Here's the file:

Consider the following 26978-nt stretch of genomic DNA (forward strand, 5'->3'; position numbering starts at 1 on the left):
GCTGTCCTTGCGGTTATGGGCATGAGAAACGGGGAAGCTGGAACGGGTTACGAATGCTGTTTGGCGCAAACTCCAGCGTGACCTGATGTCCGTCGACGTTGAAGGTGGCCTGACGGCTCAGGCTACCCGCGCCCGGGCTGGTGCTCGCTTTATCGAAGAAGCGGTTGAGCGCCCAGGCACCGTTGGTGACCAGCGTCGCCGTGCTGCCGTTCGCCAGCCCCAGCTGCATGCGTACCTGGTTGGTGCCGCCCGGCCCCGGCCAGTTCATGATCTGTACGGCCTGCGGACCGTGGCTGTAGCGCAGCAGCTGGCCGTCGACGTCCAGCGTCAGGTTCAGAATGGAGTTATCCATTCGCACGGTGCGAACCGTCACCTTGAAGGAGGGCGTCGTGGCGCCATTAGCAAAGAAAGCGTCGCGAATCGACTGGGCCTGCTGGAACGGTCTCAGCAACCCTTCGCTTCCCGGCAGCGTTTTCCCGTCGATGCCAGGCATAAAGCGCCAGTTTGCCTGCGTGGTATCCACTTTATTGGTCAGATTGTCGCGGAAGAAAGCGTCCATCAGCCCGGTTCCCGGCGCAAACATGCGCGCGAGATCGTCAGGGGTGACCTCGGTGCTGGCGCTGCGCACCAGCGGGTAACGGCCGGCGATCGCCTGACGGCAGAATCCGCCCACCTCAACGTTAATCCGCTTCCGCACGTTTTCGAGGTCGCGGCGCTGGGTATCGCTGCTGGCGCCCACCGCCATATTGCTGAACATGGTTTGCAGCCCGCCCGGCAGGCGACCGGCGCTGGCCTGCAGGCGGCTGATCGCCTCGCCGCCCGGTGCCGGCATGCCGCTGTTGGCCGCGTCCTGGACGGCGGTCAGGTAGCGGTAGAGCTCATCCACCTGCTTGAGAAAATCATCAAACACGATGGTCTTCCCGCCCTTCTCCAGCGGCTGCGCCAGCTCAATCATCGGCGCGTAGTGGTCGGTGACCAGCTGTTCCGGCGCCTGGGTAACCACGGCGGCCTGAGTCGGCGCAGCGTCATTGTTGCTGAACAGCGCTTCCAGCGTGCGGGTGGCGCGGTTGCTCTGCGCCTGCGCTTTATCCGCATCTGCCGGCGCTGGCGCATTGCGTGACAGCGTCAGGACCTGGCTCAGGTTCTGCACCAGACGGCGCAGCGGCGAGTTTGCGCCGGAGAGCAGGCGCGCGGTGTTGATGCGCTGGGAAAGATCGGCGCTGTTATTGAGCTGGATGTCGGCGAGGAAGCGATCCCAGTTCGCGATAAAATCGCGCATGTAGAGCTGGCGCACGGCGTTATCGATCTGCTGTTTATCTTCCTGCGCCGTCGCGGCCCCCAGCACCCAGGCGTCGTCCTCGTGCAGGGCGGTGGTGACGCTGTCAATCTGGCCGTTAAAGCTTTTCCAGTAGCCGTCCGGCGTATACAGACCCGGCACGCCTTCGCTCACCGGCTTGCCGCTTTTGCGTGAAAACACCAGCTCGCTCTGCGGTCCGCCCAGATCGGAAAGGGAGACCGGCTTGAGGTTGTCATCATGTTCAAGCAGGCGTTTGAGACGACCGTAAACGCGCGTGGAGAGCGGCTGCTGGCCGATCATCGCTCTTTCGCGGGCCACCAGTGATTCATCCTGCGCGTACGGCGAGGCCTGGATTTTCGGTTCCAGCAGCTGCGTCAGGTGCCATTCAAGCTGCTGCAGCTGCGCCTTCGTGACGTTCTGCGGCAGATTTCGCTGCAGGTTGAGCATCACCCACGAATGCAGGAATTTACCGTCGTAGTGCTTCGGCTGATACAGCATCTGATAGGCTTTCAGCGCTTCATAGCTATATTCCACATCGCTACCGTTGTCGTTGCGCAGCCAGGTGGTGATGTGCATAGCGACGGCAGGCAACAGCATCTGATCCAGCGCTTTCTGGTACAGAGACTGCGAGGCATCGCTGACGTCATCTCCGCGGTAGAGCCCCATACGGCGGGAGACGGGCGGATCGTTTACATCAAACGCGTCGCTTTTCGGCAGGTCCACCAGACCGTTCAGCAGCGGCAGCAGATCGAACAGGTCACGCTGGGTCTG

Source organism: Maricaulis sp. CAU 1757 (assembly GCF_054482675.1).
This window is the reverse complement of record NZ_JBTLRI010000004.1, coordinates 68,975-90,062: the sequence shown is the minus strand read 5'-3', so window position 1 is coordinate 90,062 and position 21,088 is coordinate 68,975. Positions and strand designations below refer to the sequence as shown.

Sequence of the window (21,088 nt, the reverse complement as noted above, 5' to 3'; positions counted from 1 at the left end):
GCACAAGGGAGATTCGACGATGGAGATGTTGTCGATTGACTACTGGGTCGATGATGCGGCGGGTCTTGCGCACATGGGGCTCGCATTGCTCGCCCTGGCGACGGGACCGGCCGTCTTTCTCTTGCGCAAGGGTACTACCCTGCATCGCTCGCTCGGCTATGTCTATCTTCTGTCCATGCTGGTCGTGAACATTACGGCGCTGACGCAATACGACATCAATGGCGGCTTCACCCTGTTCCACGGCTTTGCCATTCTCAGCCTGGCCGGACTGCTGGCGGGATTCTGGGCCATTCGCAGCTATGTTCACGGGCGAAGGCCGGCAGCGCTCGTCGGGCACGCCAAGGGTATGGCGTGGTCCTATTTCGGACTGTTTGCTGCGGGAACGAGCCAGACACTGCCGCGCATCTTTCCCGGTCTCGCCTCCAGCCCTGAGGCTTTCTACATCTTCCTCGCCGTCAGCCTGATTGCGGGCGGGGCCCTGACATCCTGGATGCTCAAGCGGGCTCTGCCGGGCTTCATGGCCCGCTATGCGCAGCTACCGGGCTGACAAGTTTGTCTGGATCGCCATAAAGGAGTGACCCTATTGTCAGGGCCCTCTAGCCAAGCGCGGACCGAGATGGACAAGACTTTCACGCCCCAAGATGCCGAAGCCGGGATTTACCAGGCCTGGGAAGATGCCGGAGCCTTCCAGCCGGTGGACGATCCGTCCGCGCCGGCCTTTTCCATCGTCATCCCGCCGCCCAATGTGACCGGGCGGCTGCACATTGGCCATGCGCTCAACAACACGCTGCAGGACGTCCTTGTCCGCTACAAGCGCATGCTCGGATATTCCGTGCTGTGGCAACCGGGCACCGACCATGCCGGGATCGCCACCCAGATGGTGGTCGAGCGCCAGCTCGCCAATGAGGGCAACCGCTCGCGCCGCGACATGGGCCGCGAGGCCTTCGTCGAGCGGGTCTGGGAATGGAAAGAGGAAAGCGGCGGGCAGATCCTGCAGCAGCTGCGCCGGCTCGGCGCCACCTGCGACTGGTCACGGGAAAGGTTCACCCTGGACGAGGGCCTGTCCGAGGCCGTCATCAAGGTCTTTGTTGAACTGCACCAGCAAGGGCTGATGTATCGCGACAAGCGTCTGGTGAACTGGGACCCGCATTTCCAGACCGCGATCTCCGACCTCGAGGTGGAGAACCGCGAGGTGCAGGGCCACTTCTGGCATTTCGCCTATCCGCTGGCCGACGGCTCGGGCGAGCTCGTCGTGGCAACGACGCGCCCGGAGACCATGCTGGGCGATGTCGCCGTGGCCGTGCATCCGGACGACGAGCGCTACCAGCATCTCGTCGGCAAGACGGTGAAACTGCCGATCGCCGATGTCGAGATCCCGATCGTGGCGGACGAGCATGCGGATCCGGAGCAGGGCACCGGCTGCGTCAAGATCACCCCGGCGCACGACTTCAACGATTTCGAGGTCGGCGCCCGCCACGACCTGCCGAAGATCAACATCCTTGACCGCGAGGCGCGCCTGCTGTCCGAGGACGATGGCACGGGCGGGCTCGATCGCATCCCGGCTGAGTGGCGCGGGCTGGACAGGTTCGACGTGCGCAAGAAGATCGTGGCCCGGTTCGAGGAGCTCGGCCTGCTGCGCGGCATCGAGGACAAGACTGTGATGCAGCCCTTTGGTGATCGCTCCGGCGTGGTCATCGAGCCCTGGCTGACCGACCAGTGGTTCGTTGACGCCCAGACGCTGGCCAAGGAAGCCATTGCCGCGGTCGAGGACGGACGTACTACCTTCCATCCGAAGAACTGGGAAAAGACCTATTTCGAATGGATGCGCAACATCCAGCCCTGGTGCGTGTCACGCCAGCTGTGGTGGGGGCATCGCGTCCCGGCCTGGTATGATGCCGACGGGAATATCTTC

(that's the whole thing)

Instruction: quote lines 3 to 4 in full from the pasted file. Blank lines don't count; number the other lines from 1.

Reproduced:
Source organism: Maricaulis sp. CAU 1757 (assembly GCF_054482675.1).
This window is the reverse complement of record NZ_JBTLRI010000004.1, coordinates 68,975-90,062: the sequence shown is the minus strand read 5'-3', so window position 1 is coordinate 90,062 and position 21,088 is coordinate 68,975. Positions and strand designations below refer to the sequence as shown.